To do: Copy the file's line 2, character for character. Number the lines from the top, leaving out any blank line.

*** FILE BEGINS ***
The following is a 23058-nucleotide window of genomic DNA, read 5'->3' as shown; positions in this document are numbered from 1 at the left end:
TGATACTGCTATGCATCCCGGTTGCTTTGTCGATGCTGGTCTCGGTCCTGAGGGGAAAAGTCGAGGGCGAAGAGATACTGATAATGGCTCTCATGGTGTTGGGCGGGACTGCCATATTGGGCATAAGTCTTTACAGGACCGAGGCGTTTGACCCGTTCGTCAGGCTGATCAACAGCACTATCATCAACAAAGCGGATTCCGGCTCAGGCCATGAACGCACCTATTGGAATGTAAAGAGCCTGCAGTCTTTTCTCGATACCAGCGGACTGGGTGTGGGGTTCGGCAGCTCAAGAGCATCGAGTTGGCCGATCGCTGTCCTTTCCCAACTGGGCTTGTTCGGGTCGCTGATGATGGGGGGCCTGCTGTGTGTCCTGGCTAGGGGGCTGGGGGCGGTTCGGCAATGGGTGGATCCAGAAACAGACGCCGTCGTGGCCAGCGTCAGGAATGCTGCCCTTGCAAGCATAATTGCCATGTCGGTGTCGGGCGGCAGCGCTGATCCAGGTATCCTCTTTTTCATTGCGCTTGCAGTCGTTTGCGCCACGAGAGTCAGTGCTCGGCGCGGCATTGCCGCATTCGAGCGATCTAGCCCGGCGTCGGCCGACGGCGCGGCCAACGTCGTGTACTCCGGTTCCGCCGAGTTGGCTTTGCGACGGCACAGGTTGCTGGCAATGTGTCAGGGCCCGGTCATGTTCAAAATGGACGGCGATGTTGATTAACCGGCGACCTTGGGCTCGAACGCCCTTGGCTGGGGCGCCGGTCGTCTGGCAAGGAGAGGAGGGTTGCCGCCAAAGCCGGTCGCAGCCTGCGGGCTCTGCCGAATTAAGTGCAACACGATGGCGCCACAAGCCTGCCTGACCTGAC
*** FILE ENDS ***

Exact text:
TGATACTGCTATGCATCCCGGTTGCTTTGTCGATGCTGGTCTCGGTCCTGAGGGGAAAAGTCGAGGGCGAAGAGATACTGATAATGGCTCTCATGGTGTTGGGCGGGACTGCCATATTGGGCATAAGTCTTTACAGGACCGAGGCGTTTGACCCGTTCGTCAGGCTGATCAACAGCACTATCATCAACAAAGCGGATTCCGGCTCAGGCCATGAACGCACCTATTGGAATGTAAAGAGCCTGCAGTCTTTTCTCGATACCAGCGGACTGGGTGTGGGGTTCGGCAGCTCAAGAGCATCGAGTTGGCCGATCGCTGTCCTTTCCCAACTGGGCTTGTTCGGGTCGCTGATGATGGGGGGCCTGCTGTGTGTCCTGGCTAGGGGGCTGGGGGCGGTTCGGCAATGGGTGGATCCAGAAACAGACGCCGTCGTGGCCAGCGTCAGGAATGCTGCCCTTGCAAGCATAATTGCCATGTCGGTGTCGGGCGGCAGCGCTGATCCAGGTATCCTCTTTTTCATTGCGCTTGCAGTCGTTTGCGCCACGAGAGTCAGTGCTCGGCGCGGCATTGCCGCATTCGAGCGATCTAGCCCGGCGTCGGCCGACGGCGCGGCCAACGTCGTGTACTCCGGTTCCGCCGAGTTGGCTTTGCGACGGCACAGGTTGCTGGCAATGTGTCAGGGCCCGGTCATGTTCAAAATGGACGGCGATGTTGATTAACCGGCGACCTTGGGCTCGAACGCCCTTGGCTGGGGCGCCGGTCGTCTGGCAAGGAGAGGAGGGTTGCCGCCAAAGCCGGTCGCAGCCTGCGGGCTCTGCCGAATTAAGTGCAACACGATGGCGCCACAAGCCTGCCTGACCTGAC